Post sale upsell

The post sale upsell is one of the most often used techniques and normally is an email sent post purchase offering them a similar product to the one they purchased. It might be a more advanced eBook or course if they originally purchased a beginners guide. It’s much easier to sell another product to an existing customer than it is to find a new one. That is of course as long as you treat them well.

What to upsell and when

At each stage of the above upsell techniques, the customer is in a different stage of the sales cycle. In the first instance when they are reading the pre-sale upsell they may not even have decided to buy. In the checkout stage they have committed (in their own mind) that they will buy, and post sale they are hopefully enjoying your product. So…

Pre-sale: I find bundles of similar priced products work best here. So ‘buy two books and save X’.

Checkout: Again I find bundles work well here, but also slightly cheaper priced add-ons can also work well. So for example, extra video content or downloads for $5 on your course page.

Post sale: This is where you have some freedom. Having proven yourself with one product you might look to offer your premium, more expensive offer. For example you might offer personal coaching services to someone who purchased one of your eBooks. Alternatively you can simply offer alternative products to the one they purchased. With a little testing you’ll figure out which upsell works for you.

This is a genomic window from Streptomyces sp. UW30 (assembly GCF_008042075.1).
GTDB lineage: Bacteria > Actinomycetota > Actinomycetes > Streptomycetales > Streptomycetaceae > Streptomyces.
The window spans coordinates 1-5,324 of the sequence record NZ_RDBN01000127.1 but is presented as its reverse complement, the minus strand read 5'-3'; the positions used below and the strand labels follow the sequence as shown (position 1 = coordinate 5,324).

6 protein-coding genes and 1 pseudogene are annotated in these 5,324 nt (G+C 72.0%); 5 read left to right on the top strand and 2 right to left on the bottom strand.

Some things to consider so as not to piss off your customers

Upsells done well can be very rewarding, done poorly and you can frustrate your customers to the extent they no longer wish to deal with you. So here’s three little tips to ensure you don’t look silly.

Automatically adding things to their cart.

Adding things to people carts that they didn’t ask for surprisingly converts really well, but there is an element of dishonesty about it and if trust is important to you I would walk away from this.

Offering an additional product that they already own.

Where possible (and this is often difficult) try not to offer someone an upsell on a product that they already own. A customer doesn’t care about the technical challenges of this. They’d like to think you value them enough to remember what they have bought.

Offering them the same product when they’ve already said no thanks.

Most people don’t mind being offered an upsell. But when you offer them the same one over and over again it can start to become frustrating. Don’t be afraid to offer the upsell, but honor the decline if a customer indicates such.

Doing the math on the benefits.

There is a fine line to walk when balancing upsells with a low friction checkout process, so you need to ensure that you are measuring your upsell offers and they are not resulting in lower overall sales. I’d be suprised if they are, but there has been instances where I’ve had to back off my upsells to find the right balance.

So that’s how you can use upsells to boost your bottom line.  If you don’t, you might be leaving money on the table.